The Scarlet Oak Forest was to the north from Mael, far, very far. With luck, there wouldn’t be any drows looking for me there. And maybe I could even go to Whitescar after that and continue with the mission Trygve had given us. Only the former gods knew how long it would take Bingo, Harmand and Veronique to convince the queen of Mael to join us in our quest, might as well save some time by heading there myself.
I ate some more rations and started walking. This would be a long walk.
21st day of Acustula, Restatio
“I remembered what Trygve had said when we first met. About Níðhöggr resting beneath Rhas Gor. That made me wonder if people would one day tell our story, about how we rode through the Sunset Pass. I wondered if there would be any people left to tell the story.”Rhyl’Aun
It had, indeed, been a long and uneventful trip but I had managed to reach a small town close to the Scarlet Oak Forest called Ashbane.
During my journey my rations started to get alarmingly low before I could reach any settlement. At some point I met a strange lady. She made me nervous, but she took me in and made me breakfast. As I gratefully ate the gruel she made, she stared at me with curiosity and asked me:
“Do you come from the land down under?”
“You know…Where the women glow, and the men plunder. Where the drows come from.” She said as she made gestures to point at my skin. I looked down and saw my dark skin. I hadn’t realized that my disguise had vanished. I politely changed the subject. Once done with breakfast I thanked the lady and gave her a couple of coins for her kindness.
I continued walking to the north and the sting of hunger hit me once again. Luckily, I saw a lonely man chopping some wood. He was 6 foot 4” and full of muscles. I approached him.
“Excuse me, I don’t wish to bother you, but I would really appreciate it if you would be so kind as to share some of your bread. I am more than happy to pay in exchange.”
The man didn’t answer. I tried one more time.
“Sorry, do you speak my language?” I asked, confused. The man looked at me. He just smiled and gave me a sandwich. We both sat on the ground and silently ate. While finishing my meal, I heard a rumble from the other side of the mountains. The man stood up and looked at the sky.
“Can’t you hear the thunder?” He asked. “You better run, and you better take some cover. A storm is coming.” I followed his advice and quickly left, not without first thanking him for the meal.
Eventually I, once again, crossed the fortified walls of Featherpost. This time I was hiding for as long as possible with my magic and managed to cross through the guards without them trying to arrest me.
Once on the other side, I undid my journey with Veronique, Harmand, and Bingo. At some point, I saw the lake were barely a month ago we had found Rhas Ardin, where we had been teleported to Asgard and my life had been filled with gods, gargantuan monsters and cosmical conspiracies. I was already starting to forget what my life was before all that.
I went back to Longmill, disguised this time. Everything was the same and all the people we had met were doing just fine. It seemed that now that the threat of the goblins was no more, people were coming back and settling down in the little town. I used this time to buy some rations and continued traveling.
At some point, I saw, from afar, the valley that so long ago I crossed on a caravan and that so fatefully had bound me to Harmand, Veronique and Bingo. I kept thinking about them during all this time, wondering how they were doing. The silence that once was so familiar to me had become very uncomfortable. The absence of their voices, Harmand talking about all his feats and qualities, Bingo trying to explain again and again the rules of that game of cards that he liked so much and that I was completely unable to grasp or Veronique telling me about her favorite recipes, it was all so unnatural now. A pinch of guilt kept bothering my stomach, thinking about how I had left them in such a rush without further explanations. I hoped they were all safe and well.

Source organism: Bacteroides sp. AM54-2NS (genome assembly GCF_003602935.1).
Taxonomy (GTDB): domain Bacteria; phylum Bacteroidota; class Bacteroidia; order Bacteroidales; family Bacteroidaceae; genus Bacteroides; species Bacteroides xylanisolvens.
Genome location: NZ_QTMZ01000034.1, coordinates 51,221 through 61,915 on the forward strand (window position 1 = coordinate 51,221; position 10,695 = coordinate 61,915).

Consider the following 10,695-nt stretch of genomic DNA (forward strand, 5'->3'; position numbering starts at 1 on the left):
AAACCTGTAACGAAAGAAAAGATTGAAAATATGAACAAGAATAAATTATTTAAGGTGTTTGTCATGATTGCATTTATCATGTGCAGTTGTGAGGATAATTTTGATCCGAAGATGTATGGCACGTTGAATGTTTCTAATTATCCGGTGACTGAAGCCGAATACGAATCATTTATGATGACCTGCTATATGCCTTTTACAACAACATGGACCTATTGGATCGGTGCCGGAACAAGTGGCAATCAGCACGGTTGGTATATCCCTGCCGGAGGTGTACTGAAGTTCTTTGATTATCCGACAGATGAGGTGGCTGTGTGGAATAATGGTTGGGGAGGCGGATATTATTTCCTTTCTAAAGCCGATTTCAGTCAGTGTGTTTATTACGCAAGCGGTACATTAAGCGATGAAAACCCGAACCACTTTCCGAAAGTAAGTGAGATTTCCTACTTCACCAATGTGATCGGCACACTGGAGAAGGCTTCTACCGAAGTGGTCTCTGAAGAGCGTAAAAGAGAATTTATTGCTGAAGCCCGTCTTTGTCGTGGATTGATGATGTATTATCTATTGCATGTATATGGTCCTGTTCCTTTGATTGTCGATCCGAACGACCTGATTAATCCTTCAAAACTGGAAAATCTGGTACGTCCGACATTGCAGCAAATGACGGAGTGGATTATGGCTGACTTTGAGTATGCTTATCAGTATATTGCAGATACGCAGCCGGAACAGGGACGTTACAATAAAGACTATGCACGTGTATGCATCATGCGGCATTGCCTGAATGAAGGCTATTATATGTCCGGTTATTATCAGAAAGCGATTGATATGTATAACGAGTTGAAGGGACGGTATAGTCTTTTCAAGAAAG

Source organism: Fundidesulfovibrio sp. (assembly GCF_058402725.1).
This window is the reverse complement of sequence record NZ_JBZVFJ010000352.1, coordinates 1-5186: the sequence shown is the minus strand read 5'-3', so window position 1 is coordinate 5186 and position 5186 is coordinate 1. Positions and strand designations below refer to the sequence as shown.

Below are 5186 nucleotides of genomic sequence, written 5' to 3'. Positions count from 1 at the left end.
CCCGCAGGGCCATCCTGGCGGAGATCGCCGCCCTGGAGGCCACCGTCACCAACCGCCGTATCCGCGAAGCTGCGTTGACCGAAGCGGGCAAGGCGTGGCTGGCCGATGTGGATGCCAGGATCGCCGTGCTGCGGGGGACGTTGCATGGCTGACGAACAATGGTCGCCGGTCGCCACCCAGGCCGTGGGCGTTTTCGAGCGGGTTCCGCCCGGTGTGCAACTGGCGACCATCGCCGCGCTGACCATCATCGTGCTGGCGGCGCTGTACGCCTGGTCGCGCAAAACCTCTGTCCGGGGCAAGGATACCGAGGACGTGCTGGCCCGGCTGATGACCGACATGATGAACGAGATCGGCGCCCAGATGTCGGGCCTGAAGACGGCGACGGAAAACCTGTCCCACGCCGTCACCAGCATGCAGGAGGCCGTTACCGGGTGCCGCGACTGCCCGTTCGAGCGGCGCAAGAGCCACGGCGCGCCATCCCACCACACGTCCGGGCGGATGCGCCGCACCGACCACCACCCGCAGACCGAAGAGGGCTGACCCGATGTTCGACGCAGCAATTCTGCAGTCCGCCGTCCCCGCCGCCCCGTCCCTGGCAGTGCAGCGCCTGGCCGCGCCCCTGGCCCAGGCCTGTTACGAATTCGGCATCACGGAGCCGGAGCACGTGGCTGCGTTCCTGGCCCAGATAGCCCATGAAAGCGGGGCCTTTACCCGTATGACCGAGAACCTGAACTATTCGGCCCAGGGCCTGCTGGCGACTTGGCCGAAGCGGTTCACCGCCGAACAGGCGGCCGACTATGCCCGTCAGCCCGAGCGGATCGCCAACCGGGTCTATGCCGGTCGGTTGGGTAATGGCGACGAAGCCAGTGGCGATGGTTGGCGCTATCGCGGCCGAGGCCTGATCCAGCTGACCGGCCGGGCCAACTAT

Soon I reached the Sunset Pass. I stopped there for a while to take it all in. We all have heard of the Sunset Pass, of course, it’s in every single story.
“And through the Sunset Pass they rode…” I remember muttering to myself as all the old stories my dad used to tell me as a kid came back to my mind. The last adventure, a hero’s final quest, the final challenge. Every protagonist eventually traveled there to never return. As I looked at it, I finally understood why.
Far away, in the horizon, on the other side of the pass, there were the Unclaimed Lands, a bare, dark and void of life territory, with nothing to offer, not even light or hope. And right in the middle of all that stood Rhas Ghor, dark and sharp rocks outlined with the last sunrays of the day, like spikes coming out from the back of an ancient creature. I remembered what Trygve had said when we first met. About Níðhöggr resting beneath Rhas Gor. That made me wonder if people would one day tell our story, about how we rode through the Sunset Pass. I wondered if there would be any people left to tell the story.
I eventually reached Ashbane. It was a small, very small village. It had clearly seen better days. But even so, the buildings, rather than made out of wood and other easier materials, they were made out of alabaster. It was clearly poor-quality alabaster, with an obvious yellowish tint, but alabaster, nonetheless.
I quickly and without difficulty found the local tavern, sitting right at the center of the village. The front of the building donned a sign with a badger and a shield and underneath it, one could read “The Badger and the Ash”. My disguise had run out once again and I didn’t have any more energy to cast it again. I decided to try and go inside without a disguise. I was sure that if I laid low and behaved properly, nobody in the tavern would notice my presence.
I sat at a table by the corner and quietly asked the barkeep for a glass of milk. As I waited for my order, I opened the map and studied it. I had to make sure I had everything ready to go to the Scarlet Oak Forest. It would be a dangerous journey, with no guarantee of survival, so I was glad my friends were safe and sound far from here.
“So this is where you were hiding all along!”
This story is part of a Dungeons & Dragons 5e campaign called The Chained God.
You can read the rest of the stories here.